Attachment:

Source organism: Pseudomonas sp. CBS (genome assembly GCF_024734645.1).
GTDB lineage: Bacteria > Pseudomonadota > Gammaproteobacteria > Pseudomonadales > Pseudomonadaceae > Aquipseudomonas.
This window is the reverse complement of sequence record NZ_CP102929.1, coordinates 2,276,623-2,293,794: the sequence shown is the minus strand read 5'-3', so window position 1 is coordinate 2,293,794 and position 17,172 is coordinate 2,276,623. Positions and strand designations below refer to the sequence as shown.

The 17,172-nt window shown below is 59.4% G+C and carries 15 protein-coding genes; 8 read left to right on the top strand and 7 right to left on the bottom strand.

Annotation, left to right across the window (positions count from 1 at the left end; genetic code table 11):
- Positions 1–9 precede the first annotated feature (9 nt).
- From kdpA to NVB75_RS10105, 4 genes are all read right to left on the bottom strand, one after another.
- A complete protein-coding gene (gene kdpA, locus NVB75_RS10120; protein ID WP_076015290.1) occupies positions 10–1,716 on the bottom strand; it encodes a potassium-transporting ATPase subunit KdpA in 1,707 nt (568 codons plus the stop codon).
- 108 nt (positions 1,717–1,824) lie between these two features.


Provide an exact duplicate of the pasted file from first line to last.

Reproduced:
Source organism: Pseudomonas sp. CBS (genome assembly GCF_024734645.1).
GTDB lineage: Bacteria > Pseudomonadota > Gammaproteobacteria > Pseudomonadales > Pseudomonadaceae > Aquipseudomonas.
This window is the reverse complement of sequence record NZ_CP102929.1, coordinates 2,276,623-2,293,794: the sequence shown is the minus strand read 5'-3', so window position 1 is coordinate 2,293,794 and position 17,172 is coordinate 2,276,623. Positions and strand designations below refer to the sequence as shown.

The 17,172-nt window shown below is 59.4% G+C and carries 15 protein-coding genes; 8 read left to right on the top strand and 7 right to left on the bottom strand.

Annotation, left to right across the window (positions count from 1 at the left end; genetic code table 11):
- Positions 1–9 precede the first annotated feature (9 nt).
- From kdpA to NVB75_RS10105, 4 genes are all read right to left on the bottom strand, one after another.
- A complete protein-coding gene (gene kdpA, locus NVB75_RS10120; protein ID WP_076015290.1) occupies positions 10–1,716 on the bottom strand; it encodes a potassium-transporting ATPase subunit KdpA in 1,707 nt (568 codons plus the stop codon).
- 108 nt (positions 1,717–1,824) lie between these two features.